Experience at ACJ by a Nepali Student

Testimony Kathmandu, Nepal - 22nd July 2012

My Experience at the ACJ

By Smita Magar


It is said, only after experiencing darkness you can appreciate light. Indeed!

Being a girl and belonging to the almost forgotten district of the nation - Rukum,  in early 1990s, girls education was unheard of. I was the first girl from my village to join school. Though few more girls joined, till my 5th grade I was the only girl in my class. Civil war on rise didn't help the situation. The terror and lack of teachers in school left just-budding acceptance of girls education in society; crushed. Almost all the girls had to dropout. However, I had brothers in Kathmandu where I was able to continue my study. In the capital city, it was safer. But, heartbreaking as it still is, I realized the government and urban people's indifference towards what was happening in rural parts of the country.

It was only after the 'people's war' spread out from my district Rukum and Rolpa to different parts of the country, city dwellers felt its terror. The war became more intense and there was not a day when media didn't have news on clashes and deaths. During those days, I realized the soft-power of journalism: the information it carries and the way it can wake up people from their deep slumber of ignorance. That was when I developed the passion for this soft-power that can change the society without bloodshed.

My determination to be a good journalist became even more stronger after the end of civil war. As, I came to understand, it's not the only war that is scary. Scarier is the scars of war that live on to haunt us. War doesn't end with a mere declaration of peace. The consequences it has are equally devastating. Hence, I have always dreamt to be able to dig these deepest and darkest consequences war has on people's dreams so that at least we can try harder for a peaceful world. Therefore, I aspire to be the post war and conflict reporter, especially focusing on rural areas.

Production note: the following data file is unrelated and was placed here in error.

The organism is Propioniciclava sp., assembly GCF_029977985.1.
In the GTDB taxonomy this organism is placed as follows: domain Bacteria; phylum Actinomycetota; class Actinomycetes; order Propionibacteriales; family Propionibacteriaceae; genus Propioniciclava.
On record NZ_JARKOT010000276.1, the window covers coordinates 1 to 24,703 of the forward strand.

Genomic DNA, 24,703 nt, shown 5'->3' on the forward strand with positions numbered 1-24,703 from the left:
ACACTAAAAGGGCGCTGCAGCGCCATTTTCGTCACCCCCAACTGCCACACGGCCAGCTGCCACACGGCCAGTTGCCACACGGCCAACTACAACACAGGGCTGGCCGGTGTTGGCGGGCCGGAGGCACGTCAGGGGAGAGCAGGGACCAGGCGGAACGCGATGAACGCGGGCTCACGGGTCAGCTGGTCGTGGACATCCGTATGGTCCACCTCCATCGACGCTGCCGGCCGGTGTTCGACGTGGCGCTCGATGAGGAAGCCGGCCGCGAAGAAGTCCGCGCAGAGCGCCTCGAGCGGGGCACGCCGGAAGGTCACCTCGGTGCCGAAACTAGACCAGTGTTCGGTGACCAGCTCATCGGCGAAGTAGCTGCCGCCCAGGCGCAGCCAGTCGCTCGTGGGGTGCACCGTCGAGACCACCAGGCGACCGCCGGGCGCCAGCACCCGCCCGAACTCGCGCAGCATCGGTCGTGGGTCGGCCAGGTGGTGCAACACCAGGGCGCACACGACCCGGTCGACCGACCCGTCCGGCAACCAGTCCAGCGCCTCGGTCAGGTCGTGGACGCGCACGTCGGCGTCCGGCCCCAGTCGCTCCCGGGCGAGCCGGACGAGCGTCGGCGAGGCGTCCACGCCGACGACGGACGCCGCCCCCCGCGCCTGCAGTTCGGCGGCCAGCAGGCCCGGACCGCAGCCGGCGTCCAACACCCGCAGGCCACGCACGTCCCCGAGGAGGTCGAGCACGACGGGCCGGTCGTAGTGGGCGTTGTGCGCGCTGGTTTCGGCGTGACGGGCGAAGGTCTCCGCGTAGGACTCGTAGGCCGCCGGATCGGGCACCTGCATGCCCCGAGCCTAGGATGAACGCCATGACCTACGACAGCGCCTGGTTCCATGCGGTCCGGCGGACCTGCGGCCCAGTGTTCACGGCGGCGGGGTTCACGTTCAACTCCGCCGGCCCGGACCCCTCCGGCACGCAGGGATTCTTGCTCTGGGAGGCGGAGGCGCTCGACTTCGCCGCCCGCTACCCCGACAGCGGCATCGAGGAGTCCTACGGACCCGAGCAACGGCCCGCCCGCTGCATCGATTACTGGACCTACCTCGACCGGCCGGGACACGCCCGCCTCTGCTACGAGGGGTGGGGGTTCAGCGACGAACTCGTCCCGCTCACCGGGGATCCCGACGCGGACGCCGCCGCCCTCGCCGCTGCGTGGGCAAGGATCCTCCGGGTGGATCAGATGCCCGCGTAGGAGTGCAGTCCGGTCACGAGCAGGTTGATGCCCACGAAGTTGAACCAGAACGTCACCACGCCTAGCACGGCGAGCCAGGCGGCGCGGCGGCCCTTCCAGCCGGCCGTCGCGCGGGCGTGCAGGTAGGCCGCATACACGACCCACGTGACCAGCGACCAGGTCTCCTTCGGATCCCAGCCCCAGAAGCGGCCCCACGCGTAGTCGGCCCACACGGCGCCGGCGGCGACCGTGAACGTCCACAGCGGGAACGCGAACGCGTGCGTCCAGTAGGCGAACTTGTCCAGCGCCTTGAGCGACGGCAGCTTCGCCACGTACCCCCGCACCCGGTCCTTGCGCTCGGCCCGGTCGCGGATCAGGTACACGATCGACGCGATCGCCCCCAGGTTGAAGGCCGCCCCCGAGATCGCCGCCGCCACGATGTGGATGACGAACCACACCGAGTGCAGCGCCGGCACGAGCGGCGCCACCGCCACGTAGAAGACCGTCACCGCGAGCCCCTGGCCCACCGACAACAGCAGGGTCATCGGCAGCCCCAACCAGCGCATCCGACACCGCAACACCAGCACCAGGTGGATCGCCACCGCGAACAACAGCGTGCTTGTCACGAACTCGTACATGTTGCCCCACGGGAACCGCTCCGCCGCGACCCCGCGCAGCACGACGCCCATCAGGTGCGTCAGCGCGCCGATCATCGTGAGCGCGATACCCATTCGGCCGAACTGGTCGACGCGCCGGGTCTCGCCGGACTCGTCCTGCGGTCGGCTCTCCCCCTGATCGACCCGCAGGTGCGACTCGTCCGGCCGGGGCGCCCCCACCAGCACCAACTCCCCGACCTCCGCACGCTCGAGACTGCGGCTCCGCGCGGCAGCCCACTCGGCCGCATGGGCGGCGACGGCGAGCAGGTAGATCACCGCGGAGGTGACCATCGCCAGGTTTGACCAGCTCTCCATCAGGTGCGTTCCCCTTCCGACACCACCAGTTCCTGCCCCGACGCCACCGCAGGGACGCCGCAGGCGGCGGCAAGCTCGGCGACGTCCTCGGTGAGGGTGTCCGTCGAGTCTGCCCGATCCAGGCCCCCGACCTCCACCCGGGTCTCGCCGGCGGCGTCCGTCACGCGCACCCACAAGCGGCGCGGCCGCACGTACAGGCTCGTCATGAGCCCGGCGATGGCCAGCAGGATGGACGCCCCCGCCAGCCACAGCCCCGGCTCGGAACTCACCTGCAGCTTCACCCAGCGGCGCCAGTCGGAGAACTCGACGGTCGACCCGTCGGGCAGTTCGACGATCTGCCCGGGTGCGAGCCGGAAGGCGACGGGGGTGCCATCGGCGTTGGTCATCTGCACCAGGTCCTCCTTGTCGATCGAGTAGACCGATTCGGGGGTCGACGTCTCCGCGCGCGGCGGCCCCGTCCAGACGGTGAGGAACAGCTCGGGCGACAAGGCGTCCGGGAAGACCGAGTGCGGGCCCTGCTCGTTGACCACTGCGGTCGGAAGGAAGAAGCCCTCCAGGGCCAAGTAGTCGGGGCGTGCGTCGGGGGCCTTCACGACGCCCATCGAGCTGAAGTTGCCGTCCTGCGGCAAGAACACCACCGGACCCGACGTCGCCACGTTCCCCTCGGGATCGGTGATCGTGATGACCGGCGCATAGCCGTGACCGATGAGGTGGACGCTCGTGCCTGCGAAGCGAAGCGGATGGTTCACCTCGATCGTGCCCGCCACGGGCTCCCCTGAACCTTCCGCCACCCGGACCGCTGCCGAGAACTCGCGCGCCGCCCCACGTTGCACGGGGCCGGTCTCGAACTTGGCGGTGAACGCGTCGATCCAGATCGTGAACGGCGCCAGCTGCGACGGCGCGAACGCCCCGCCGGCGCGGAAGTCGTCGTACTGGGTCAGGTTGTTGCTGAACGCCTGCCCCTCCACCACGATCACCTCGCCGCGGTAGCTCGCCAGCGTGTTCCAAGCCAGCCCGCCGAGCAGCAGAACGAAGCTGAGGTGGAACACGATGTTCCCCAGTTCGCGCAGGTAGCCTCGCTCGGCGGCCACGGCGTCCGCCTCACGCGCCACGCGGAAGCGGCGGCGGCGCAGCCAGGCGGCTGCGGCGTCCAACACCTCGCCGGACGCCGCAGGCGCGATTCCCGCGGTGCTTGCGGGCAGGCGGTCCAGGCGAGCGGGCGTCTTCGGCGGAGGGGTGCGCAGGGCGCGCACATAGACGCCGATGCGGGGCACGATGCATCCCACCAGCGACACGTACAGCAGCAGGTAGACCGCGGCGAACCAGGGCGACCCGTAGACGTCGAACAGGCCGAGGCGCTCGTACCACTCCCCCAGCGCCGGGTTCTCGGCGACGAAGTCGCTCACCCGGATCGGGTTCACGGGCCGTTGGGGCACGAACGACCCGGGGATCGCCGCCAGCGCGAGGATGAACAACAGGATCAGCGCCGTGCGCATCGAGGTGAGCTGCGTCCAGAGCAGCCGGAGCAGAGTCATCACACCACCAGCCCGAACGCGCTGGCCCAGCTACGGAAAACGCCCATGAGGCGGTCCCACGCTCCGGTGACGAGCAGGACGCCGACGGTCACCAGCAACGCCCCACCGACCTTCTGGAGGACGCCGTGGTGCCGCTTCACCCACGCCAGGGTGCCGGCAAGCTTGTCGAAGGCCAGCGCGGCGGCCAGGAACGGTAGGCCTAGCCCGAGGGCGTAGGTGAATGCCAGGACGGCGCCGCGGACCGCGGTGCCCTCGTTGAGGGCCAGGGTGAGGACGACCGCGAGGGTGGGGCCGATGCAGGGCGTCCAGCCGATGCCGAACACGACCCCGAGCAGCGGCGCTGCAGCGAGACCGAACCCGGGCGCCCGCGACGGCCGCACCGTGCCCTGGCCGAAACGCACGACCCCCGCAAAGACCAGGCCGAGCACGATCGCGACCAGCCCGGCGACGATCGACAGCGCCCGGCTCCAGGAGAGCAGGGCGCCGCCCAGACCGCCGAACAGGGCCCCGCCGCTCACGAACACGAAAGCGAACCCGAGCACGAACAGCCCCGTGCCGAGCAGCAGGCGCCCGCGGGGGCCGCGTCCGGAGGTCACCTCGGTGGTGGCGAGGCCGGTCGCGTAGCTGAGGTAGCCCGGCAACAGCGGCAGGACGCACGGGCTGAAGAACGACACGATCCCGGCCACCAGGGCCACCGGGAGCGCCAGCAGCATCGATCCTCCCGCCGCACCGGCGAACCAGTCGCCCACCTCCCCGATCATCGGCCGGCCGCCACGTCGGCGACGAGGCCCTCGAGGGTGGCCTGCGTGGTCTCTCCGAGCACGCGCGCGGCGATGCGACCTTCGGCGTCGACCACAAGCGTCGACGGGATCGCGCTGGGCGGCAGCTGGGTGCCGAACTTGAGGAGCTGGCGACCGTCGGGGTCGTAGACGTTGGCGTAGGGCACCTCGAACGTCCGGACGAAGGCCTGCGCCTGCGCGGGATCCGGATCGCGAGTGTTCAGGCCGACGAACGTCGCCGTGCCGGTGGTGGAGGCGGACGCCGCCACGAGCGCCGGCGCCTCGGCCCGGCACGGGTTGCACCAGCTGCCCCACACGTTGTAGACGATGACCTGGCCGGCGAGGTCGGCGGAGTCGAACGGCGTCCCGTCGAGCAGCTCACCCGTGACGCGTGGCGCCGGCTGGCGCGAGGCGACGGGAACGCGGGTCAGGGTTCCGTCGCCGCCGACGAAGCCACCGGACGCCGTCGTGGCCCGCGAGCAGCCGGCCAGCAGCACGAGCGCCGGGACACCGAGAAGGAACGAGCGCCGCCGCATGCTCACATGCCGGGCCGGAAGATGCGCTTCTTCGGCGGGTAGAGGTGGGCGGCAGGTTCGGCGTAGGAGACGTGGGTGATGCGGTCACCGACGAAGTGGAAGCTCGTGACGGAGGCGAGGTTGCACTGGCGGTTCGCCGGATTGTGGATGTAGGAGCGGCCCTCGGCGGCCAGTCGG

But, it’s not easy. In my early age I realized that dreams are costly. During insurgency, I was lucky to have choice but I saw how my fellow sisters' struggled to hang on to dreams of continuing their education. At the end, circumstances and instability in the country made it too costly and they had to choose between their survival or their future. This is why I know in my society education didn't come easy, especially for girls. I am thankful for the opportunity, I got to realize my dreams beyond the borders with SAF Madanjeet Singh Scholarship at the Asian College of Journalism (ACJ), Chennai. It has been like a window for me, from where I could see the outside world.

When you overcome the weather (heat and humidity), the college environment is very cozy. At the same time I got the opportunity to meet people from all around India and all of them bring so much of cultural diversity. It was great experience to meet them and share our thoughts, aspirations and dreams together. Knowing them and learning little of everything made me realize though certain things are different between us, in heart, we are all human beings and we just need an open mind to understand, respect and co-exist. However, in the college, the subjects, lectures and teaching methods have been very different experience from what I was exposed to. The professors are erudite, learned and they are best at what they do. I have learned so much from them that I will be indebted, forever. Not only in my academic front but they also helped me in developing my confidence and believing that I can do better. I am thankful for every information, knowledge and encouragement they shared. The city, college, my professors and friends – with them, I learned to form a strong sense of solidarity towards different societies and cultures which dissolved my prior prejudices.

Therefore, I feel very fortunate to have had an opportunity to study at the ACJ. The program has given me an important opportunity in the continuing quest for more knowledge and exposure. I have a long way to go but, this year has been the most crucial time of my life, for my dreams and for my future. So, receiving the Madanjeet Singh Scholarship for 2011 – 2012 from Nepal to complete my Post Graduate Diploma at Asian College of Journalism in Chennai, India has been a lifetime opportunity: for learning, for international exposure and personality building!

And, I am very thankful for that.